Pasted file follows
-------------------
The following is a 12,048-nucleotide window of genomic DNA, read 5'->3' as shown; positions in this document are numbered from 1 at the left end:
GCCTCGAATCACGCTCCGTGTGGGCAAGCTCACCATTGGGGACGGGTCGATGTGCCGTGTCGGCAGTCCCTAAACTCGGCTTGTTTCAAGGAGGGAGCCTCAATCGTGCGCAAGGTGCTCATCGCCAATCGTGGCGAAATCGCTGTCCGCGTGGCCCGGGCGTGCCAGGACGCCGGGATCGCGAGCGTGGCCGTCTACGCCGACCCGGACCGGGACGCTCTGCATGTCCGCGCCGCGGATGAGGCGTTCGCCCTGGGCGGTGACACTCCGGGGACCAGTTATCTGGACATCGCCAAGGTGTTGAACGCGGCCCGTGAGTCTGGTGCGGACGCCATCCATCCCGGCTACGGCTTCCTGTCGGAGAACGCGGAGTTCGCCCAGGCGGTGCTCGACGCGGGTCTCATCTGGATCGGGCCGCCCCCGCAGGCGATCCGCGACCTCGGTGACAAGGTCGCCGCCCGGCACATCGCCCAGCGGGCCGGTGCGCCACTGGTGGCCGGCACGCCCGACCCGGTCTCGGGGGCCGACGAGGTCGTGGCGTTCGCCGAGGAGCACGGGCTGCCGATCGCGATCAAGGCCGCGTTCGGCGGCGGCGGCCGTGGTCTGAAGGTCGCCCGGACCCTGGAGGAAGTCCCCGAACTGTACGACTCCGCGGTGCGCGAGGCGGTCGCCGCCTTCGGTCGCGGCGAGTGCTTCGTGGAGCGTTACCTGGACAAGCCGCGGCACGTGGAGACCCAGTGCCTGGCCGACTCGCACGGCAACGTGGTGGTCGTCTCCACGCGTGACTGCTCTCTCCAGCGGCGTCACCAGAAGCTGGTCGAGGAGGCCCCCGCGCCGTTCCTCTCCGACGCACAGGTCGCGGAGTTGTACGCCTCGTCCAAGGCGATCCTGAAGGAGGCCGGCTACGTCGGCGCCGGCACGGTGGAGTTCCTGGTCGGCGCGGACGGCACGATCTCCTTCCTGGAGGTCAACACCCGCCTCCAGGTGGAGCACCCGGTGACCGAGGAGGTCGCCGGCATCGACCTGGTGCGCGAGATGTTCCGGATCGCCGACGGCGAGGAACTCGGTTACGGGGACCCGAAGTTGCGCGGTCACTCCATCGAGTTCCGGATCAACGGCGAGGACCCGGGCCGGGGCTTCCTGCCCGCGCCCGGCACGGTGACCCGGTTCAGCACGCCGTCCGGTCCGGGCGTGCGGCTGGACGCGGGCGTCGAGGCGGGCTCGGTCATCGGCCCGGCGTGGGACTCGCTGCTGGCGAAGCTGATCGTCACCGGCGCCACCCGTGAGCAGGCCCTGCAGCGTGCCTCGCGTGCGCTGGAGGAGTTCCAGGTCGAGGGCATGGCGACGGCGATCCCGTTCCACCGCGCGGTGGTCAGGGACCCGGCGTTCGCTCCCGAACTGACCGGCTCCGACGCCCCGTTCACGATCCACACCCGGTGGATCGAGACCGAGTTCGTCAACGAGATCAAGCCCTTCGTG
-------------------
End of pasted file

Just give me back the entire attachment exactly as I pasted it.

The following is a 12,048-nucleotide window of genomic DNA, read 5'->3' as shown; positions in this document are numbered from 1 at the left end:
GCCTCGAATCACGCTCCGTGTGGGCAAGCTCACCATTGGGGACGGGTCGATGTGCCGTGTCGGCAGTCCCTAAACTCGGCTTGTTTCAAGGAGGGAGCCTCAATCGTGCGCAAGGTGCTCATCGCCAATCGTGGCGAAATCGCTGTCCGCGTGGCCCGGGCGTGCCAGGACGCCGGGATCGCGAGCGTGGCCGTCTACGCCGACCCGGACCGGGACGCTCTGCATGTCCGCGCCGCGGATGAGGCGTTCGCCCTGGGCGGTGACACTCCGGGGACCAGTTATCTGGACATCGCCAAGGTGTTGAACGCGGCCCGTGAGTCTGGTGCGGACGCCATCCATCCCGGCTACGGCTTCCTGTCGGAGAACGCGGAGTTCGCCCAGGCGGTGCTCGACGCGGGTCTCATCTGGATCGGGCCGCCCCCGCAGGCGATCCGCGACCTCGGTGACAAGGTCGCCGCCCGGCACATCGCCCAGCGGGCCGGTGCGCCACTGGTGGCCGGCACGCCCGACCCGGTCTCGGGGGCCGACGAGGTCGTGGCGTTCGCCGAGGAGCACGGGCTGCCGATCGCGATCAAGGCCGCGTTCGGCGGCGGCGGCCGTGGTCTGAAGGTCGCCCGGACCCTGGAGGAAGTCCCCGAACTGTACGACTCCGCGGTGCGCGAGGCGGTCGCCGCCTTCGGTCGCGGCGAGTGCTTCGTGGAGCGTTACCTGGACAAGCCGCGGCACGTGGAGACCCAGTGCCTGGCCGACTCGCACGGCAACGTGGTGGTCGTCTCCACGCGTGACTGCTCTCTCCAGCGGCGTCACCAGAAGCTGGTCGAGGAGGCCCCCGCGCCGTTCCTCTCCGACGCACAGGTCGCGGAGTTGTACGCCTCGTCCAAGGCGATCCTGAAGGAGGCCGGCTACGTCGGCGCCGGCACGGTGGAGTTCCTGGTCGGCGCGGACGGCACGATCTCCTTCCTGGAGGTCAACACCCGCCTCCAGGTGGAGCACCCGGTGACCGAGGAGGTCGCCGGCATCGACCTGGTGCGCGAGATGTTCCGGATCGCCGACGGCGAGGAACTCGGTTACGGGGACCCGAAGTTGCGCGGTCACTCCATCGAGTTCCGGATCAACGGCGAGGACCCGGGCCGGGGCTTCCTGCCCGCGCCCGGCACGGTGACCCGGTTCAGCACGCCGTCCGGTCCGGGCGTGCGGCTGGACGCGGGCGTCGAGGCGGGCTCGGTCATCGGCCCGGCGTGGGACTCGCTGCTGGCGAAGCTGATCGTCACCGGCGCCACCCGTGAGCAGGCCCTGCAGCGTGCCTCGCGTGCGCTGGAGGAGTTCCAGGTCGAGGGCATGGCGACGGCGATCCCGTTCCACCGCGCGGTGGTCAGGGACCCGGCGTTCGCTCCCGAACTGACCGGCTCCGACGCCCCGTTCACGATCCACACCCGGTGGATCGAGACCGAGTTCGTCAACGAGATCAAGCCCTTCGTG